Thursday, May 28, 2020

TSP & Quicken 2019

So as you know, we typically take R&R during the summer (this summer due to C-19 it is still TBD).....but given all the extra 'stay at home' time Richard and I finally tackled something we'd been putting off for a while....and it ended up not being all that difficult. I've decided to share our 'imperfect work around' to the TSP and Quicken problem. For those not in the know, TSP is the US Federal employee retirement program - it stands for Thrift Savings Plan and is the 401(k) equivalent for civil service and military. 

We have been using Quicken for a while and recently upgraded to Quicken for Mac 2019 with the online/mobile features (so if we ever do go on R&R, I can keep things up to date while gone for a month or two by updating it online, then when I get back home the desktop version will sync with everything I did online and I won't spend days playing catch up). Unfortunately, Quicken and TSP don't play nice (aka unlike other investment accounts that will automatically download information). This has been a common problem for a while (from what we read, it is something to do with paying for fees/allowing software access and TSP just doesn't have time to bother with Quicken). We found some stuff about downloading CVS files and importing but everything we found either had to with the Windows version of Quicken, really old versions of Quicken, or the links were dead. So we finally figured out a work around - it's not perfect - we use the end of quarter data versus using live or transaction by transaction data, but it gives us a general idea as to what's going on in the account - something we haven't had for the last 7 I'd say that is a much greater improvement. So I'm going to stop babbling about it and show you what we did. 

1. Log in to your TSP account. Go to Statements. Download all your Quarterly/Annual Statements (I found it was easier to download than view. If you take too long, you tend to get booted off and have to do the whole log in process again). I gave the statements easy names like 2013 Q1, 2013 Q2, etc. We did Richard's first and then mine (I only worked as CLO a bit so I only have a few statements).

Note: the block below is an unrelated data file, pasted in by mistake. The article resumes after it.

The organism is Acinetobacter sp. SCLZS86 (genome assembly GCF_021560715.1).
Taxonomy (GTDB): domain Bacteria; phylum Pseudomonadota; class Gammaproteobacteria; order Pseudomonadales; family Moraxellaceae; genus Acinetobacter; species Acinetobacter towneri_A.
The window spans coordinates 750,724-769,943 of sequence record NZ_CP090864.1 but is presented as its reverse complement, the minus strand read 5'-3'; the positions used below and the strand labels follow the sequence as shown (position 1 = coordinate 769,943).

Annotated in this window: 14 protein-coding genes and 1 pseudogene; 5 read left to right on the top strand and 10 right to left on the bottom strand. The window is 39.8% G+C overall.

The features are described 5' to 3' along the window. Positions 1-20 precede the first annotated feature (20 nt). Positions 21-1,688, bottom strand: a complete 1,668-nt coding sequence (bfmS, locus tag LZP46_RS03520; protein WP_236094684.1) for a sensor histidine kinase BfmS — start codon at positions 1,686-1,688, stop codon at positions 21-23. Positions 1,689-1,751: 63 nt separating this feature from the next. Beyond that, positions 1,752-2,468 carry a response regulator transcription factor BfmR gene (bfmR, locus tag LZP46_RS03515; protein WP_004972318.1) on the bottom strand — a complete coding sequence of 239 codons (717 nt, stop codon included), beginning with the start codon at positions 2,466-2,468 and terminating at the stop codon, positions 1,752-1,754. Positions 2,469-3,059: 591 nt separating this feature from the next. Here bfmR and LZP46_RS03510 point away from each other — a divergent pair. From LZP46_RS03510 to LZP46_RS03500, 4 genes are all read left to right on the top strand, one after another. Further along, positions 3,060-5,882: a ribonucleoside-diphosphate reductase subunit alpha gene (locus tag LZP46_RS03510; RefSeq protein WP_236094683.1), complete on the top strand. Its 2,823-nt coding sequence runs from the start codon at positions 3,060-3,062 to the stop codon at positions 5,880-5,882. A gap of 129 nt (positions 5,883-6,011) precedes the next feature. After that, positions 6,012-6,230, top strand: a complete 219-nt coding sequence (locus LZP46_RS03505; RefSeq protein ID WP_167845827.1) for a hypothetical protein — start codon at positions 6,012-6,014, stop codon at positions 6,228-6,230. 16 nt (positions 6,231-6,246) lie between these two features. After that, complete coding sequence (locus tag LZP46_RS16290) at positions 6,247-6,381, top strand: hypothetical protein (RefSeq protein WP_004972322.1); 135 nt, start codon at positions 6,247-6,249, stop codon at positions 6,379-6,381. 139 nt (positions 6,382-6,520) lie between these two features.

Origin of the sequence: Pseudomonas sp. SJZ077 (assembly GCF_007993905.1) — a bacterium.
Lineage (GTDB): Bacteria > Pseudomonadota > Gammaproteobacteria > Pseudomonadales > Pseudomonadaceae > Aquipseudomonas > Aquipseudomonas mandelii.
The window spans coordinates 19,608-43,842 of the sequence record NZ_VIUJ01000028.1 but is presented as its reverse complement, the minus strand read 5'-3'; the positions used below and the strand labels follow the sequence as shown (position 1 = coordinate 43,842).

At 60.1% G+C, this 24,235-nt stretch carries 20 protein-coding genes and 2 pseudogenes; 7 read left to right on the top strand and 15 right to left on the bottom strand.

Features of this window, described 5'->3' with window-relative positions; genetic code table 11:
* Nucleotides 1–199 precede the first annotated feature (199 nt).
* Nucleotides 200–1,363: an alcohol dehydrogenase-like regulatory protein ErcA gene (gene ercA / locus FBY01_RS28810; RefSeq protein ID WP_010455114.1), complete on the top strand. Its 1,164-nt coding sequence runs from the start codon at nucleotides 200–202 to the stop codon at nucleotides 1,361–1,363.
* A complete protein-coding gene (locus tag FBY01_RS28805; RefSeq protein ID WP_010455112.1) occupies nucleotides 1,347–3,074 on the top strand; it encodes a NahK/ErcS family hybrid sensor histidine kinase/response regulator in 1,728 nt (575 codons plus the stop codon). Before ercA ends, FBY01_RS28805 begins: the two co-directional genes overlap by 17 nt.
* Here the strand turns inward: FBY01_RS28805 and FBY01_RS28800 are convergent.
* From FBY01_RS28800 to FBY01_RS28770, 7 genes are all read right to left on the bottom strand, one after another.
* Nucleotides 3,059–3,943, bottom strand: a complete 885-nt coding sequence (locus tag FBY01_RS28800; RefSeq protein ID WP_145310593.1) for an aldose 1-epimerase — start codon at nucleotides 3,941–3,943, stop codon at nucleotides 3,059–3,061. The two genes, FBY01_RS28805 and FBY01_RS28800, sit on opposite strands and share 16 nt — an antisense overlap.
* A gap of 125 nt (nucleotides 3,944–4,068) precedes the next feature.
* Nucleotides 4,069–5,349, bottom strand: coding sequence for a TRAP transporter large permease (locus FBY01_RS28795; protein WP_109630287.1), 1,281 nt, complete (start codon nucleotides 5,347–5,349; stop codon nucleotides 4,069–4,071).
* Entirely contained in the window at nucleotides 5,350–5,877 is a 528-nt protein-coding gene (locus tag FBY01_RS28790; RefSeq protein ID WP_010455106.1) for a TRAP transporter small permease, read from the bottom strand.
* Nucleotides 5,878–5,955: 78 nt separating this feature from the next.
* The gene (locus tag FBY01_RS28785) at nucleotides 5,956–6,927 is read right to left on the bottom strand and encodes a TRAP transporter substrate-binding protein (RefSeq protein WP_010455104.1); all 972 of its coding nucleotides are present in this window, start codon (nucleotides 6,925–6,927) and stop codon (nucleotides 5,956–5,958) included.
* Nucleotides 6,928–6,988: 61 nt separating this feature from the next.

Once they were downloaded, I took all the end of quarter information and entered it into excel. I'll figure out how to share a blank copy of this excel sheet, no need to re-invent the wheel. I've circle the values I took from the statement. Only the first statement would you need the beginning number of shares (which should be 0). All future statements you will only need the Ending Balance numbers as I have Excel calculating the Starting Shares for you (but you can verify the number if you want).

For each statement, I entered the End Share Price and the End # of Shares for each Fund we have any Investments in. Excel then calculated the # of shares bought (end - start) and the total cost (shares bought x end share price). I'm aware Total Cost is like Dollar Balance on the statement but you need all the extra decimal places for Quicken to calculate the Share Price properly. 

All my undergrad/grad school data entry skills are still sharp. This part took only an hour or so, I spent more time opening pdf's than entering numbers. Now for getting this into Quicken. It's possible we could have made a cvs file and done it one step, but I probably would have spent longer figuring out how to do that then just entering it. 

So now into Quicken for Mac we go. First thing we need to do is make our TSP Account. So go up to the top, click the + for 'Add Account', then select Investments, then select 401(k).